Paper: Stable Diffusion "Memorizes" Some Images, Sparking Privacy Concerns (20230206)
Getty Images Targets AI Firm For 'Copying' Photos (20230117)
Pixel Art Comes to Life: Fan Upgrades Classic MS-DOS Games With AI (20220904)
A Startup Wants to Democratize the Tech Behind DALL-E 2, Consequences be Damned (20220817)


Original Submission

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  • (Score: 2) by Revek on Wednesday January 18 2023, @08:13PM (2 children)

    by Revek (5022) on Wednesday January 18 2023, @08:13PM (#1287423)

    Lets face Getty images steals photos. It been shown time and time again. I wonder with the copyright status of AI right now if they can sue for this since any evidence will have no copyright?

    --
    This page was generated by a Swarm of Roaming Elephants
    • (Score: 4, Funny) by DannyB on Wednesday January 18 2023, @09:43PM (1 child)

      by DannyB (5839) Subscriber Badge on Wednesday January 18 2023, @09:43PM (#1287433) Journal

      If everyone gets their popcorn ready for the inevitable legal battle, won't so much similarity of popcorn and how it is prepared be some kind of infringement of the work of someone somewhere who did popcorn first?

      Intellectual Property gone mad.

      --
      When trying to solve a problem don't ask who suffers from the problem, ask who profits from the problem.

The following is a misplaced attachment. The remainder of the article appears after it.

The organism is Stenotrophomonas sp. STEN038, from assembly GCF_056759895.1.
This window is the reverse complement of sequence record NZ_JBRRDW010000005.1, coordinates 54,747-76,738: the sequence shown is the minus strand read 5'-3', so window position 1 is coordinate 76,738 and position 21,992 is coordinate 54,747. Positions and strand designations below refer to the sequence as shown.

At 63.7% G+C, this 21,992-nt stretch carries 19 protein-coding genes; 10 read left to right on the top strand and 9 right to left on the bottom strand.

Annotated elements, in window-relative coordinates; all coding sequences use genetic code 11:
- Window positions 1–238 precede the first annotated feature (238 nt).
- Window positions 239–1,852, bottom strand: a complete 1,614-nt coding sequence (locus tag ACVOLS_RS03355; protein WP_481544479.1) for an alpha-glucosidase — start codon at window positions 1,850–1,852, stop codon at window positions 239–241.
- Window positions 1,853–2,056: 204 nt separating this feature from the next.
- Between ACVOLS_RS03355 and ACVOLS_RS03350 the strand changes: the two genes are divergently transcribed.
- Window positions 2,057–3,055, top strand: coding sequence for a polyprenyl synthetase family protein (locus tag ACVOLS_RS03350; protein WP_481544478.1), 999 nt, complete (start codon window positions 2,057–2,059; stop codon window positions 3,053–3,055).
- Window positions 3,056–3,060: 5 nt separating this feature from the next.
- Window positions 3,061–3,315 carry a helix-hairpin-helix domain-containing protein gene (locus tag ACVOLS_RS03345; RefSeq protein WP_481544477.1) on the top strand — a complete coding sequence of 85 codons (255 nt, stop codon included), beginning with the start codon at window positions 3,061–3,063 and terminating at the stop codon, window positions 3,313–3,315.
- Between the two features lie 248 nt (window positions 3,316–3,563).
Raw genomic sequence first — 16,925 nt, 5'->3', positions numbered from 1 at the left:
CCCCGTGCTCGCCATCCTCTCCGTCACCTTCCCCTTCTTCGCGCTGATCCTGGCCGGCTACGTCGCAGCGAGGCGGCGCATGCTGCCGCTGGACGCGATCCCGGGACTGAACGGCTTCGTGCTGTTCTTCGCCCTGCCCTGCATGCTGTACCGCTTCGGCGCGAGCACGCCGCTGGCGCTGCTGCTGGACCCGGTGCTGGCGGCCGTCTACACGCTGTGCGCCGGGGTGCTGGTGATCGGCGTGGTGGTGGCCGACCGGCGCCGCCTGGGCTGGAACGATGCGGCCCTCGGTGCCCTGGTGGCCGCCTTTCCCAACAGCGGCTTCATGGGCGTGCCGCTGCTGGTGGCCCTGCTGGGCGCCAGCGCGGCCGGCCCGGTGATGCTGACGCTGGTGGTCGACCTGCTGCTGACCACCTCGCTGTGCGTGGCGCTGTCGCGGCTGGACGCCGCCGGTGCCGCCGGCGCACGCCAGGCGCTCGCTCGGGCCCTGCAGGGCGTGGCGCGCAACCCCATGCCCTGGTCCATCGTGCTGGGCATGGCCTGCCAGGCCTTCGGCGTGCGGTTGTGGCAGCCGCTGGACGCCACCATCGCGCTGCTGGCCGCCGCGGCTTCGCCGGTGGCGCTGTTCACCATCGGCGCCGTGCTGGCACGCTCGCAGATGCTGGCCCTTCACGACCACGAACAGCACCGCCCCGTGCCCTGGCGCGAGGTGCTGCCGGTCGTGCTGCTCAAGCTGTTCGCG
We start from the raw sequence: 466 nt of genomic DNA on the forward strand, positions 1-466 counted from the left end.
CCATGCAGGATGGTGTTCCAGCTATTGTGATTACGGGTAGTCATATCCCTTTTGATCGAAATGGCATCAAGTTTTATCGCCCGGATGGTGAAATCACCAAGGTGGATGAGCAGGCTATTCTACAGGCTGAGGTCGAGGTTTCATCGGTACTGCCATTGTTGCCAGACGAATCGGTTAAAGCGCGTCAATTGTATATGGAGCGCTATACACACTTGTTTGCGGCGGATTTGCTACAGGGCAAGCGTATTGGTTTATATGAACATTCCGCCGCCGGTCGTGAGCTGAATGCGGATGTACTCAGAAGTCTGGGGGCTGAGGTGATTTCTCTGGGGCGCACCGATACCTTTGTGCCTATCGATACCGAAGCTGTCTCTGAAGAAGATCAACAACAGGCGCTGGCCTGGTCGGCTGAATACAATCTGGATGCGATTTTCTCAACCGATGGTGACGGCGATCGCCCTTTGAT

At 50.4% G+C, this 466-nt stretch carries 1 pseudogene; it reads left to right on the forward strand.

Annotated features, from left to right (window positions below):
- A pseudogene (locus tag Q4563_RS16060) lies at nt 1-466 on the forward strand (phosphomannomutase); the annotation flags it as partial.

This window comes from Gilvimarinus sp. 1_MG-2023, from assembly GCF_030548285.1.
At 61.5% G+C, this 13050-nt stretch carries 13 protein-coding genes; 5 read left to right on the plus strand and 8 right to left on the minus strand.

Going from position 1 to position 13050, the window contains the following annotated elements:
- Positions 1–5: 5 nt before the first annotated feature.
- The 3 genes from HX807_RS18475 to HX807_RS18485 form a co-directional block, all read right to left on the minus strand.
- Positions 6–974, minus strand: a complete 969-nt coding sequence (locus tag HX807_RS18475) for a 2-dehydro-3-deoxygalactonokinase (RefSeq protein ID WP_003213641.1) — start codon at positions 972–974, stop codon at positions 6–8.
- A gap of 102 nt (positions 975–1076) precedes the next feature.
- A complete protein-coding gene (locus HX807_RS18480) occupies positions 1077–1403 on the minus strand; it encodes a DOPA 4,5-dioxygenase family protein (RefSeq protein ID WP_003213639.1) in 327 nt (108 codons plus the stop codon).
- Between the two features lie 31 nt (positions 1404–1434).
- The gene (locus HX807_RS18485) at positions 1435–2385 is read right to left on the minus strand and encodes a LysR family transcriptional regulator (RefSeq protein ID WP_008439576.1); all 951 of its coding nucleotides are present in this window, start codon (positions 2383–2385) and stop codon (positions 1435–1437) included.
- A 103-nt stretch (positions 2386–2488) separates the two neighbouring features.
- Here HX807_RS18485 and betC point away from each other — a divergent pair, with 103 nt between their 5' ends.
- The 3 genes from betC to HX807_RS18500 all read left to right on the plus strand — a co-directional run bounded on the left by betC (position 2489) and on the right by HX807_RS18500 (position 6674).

• (Score: 3, Insightful) by choose another one on Thursday January 19 2023, @09:23AM

        by choose another one (515) Subscriber Badge on Thursday January 19 2023, @09:23AM (#1287521)

        Me, I'm just idly wondering (while eating popcorn) if the lawyers:

        a) are so arrogant they think they won't eventually be replaced by AIs
        b) have realized it's inevitable and are just trying to get as much cash out before it happens
        c) are actually already AIs...

  • (Score: 5, Insightful) by DannyB on Wednesday January 18 2023, @09:41PM (15 children)

    by DannyB (5839) Subscriber Badge on Wednesday January 18 2023, @09:41PM (#1287432) Journal

    Suppose you train your own brain by going to art museums, art exhibits, looking at books of fine art. Now you create a painting. Why is that not an infringement? All you did was train a neural network (your own) to learn to mimic part of style, color, texture, etc of existing works.

    Why all of a sudden does it matter if the neural network happens to be in silly con?

    --
    When trying to solve a problem don't ask who suffers from the problem, ask who profits from the problem.
    • (Score: 2) by SomeRandomGeek on Wednesday January 18 2023, @10:27PM (5 children)

      by SomeRandomGeek (856) on Wednesday January 18 2023, @10:27PM (#1287445)